Loading ...
Sorry, an error occurred while loading the content.

Scientists try to recreate Sago seals for third test blast planned for Friday

Expand Messages
  • USMRA
    Scientists try to recreate Sago seals for third test blast planned for Friday Tuesday, August 01, 2006 By Steve Twedt, Pittsburgh Post-Gazette A third
    Message 1 of 3 , Aug 1, 2006
    View Source
    • 0 Attachment

      Scientists try to recreate Sago seals for third test blast planned for Friday

      Tuesday, August 01, 2006

      By Steve Twedt, Pittsburgh Post-Gazette

      A third experimental blast -- the first to try to replicate conditions at West Virginia's Sago mine where 12 miners died in January -- is scheduled for Friday at the Lake Lynn Laboratory experimental mine in Fayette County.

      This time, scientists will try to recreate both the placement and construction of the seals at Sago.

      The experimental blast is part of a series designed to determine why a methane explosion behind a sealed off portion of the Sago mine destroyed the seal, killing one miner outright and trapping 12 others.

      In particular, investigators will look at whether poor construction or substandard materials contributed to the seal failure, or if the explosion exceeded a force of 20 pounds per square inch, or psi.

      When the seals were built at Sago in December, the federal standard for new seals was 20 psi. On July 19, federal mining officials increased the standard to 50 psi in response to the Jan. 2 explosion at Sago and a May 20 explosion at Kentucky's Darby mine that killed five miners.

      According to a copy of the Test No. 3 Protocol obtained by the Pittsburgh Post-Gazette, Friday's explosion will subject four seals -- two constructed of Omega Block seals in similar fashion to those at Sago -- to both a static and a pressure pulse of about 20 psi.

      To simulate the Sago seals, investigators will apply unmixed mortar on the mine floor, they will not put mortar on vertical joints, and the installation of wood planks and wedges between the Omega Blocks and the mine roof will be slightly different from the approved seal plan.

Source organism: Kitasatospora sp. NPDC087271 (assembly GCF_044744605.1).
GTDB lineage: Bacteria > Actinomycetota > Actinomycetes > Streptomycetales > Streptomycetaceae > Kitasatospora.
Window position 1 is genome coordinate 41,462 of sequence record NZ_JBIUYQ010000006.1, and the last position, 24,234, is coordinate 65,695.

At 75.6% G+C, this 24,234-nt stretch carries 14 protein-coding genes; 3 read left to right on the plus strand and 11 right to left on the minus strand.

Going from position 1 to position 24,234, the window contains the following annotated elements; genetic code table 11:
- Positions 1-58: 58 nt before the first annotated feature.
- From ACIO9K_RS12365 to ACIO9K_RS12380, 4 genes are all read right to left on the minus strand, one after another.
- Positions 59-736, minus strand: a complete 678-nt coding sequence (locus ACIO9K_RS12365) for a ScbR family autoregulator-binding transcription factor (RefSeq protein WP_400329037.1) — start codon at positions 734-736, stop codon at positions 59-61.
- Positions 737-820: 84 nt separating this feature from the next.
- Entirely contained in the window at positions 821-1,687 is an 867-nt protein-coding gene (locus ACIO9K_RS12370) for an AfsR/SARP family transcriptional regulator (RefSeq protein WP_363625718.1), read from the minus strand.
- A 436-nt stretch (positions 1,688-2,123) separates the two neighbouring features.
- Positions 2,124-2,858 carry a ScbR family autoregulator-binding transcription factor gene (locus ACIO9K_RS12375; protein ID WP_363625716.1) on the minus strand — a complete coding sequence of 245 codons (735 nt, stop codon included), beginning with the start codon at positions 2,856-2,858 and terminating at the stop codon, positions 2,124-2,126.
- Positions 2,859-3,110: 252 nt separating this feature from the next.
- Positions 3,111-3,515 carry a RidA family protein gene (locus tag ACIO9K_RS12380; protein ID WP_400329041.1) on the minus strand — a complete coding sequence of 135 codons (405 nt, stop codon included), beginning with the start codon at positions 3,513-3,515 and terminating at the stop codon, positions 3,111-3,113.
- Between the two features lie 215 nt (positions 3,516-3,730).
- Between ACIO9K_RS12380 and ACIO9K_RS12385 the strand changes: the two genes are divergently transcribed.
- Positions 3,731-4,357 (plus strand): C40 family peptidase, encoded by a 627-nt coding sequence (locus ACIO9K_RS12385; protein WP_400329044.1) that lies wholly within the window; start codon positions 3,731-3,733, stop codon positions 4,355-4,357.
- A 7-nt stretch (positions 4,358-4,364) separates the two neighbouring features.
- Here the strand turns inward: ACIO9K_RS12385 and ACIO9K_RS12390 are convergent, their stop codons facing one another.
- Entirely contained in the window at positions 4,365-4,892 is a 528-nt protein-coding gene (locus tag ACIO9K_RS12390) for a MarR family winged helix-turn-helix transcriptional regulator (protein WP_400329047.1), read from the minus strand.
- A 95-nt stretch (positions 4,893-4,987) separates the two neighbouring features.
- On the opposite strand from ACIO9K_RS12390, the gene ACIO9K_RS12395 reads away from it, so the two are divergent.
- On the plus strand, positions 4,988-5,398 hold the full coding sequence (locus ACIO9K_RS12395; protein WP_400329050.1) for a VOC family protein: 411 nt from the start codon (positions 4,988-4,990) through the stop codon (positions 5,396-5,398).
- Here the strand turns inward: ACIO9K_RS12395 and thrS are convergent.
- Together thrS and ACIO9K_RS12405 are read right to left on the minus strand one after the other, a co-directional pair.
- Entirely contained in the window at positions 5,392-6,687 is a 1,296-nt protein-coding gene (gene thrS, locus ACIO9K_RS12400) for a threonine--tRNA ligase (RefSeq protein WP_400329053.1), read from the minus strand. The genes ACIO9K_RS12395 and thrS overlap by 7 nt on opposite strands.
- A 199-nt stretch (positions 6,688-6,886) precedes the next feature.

Another Omega Block seal, built according to 1992 federal standards, and a concrete seal will be located in crosscuts. One of the Sago Omega block seals also will be built in a crosscut, where the explosion's force will pass by from the side.

      The other Sago Omega Block seal will be in direct line of the explosion, as happened at Sago.

      The testing is being done jointly by the National Institute of Occupational Safety and Health, the federal Mine Safety and Health Administration and the West Virginia Office of Miners' Health, Safety and Training.

      In the first test blast April 15, scientists constructed three seals in the crosscuts, as was done in the original tests. One of the seals was made of 40-inch thick Omega Blocks, the same material used at Sago and Darby. A second seal was made of concrete and the third was a hybrid. Each of the seals withstood a blast force from the side of about 23 pounds per square inch.

      The second blast test, on June 15, included an Omega Block seal built in front of the blast -- and it was obliterated by a force exceeding 50 psi.

      Dirk Fillpot, MSHA spokesman, said the test blasts are expected to continue through the summer.

      ___________________________________________________________
      United States Mine Rescue Association
      www.usmra.com
       
       
    • BKBelle
      FYI--South African Coal research bkb South Africa ... __________________________________________________ Do You Yahoo!? Tired of spam? Yahoo! Mail has the
      Message 2 of 3 , Aug 1, 2006
      View Source
      • 0 Attachment
        FYI--South African Coal research

        bkb
        South Africa

        --- USMRA <usmra@...> wrote:

        > Scientists try to recreate Sago seals for third test
        > blast planned for Friday
        > Tuesday, August 01, 2006
        >
        > By Steve Twedt, Pittsburgh Post-Gazette
        >
        >
        >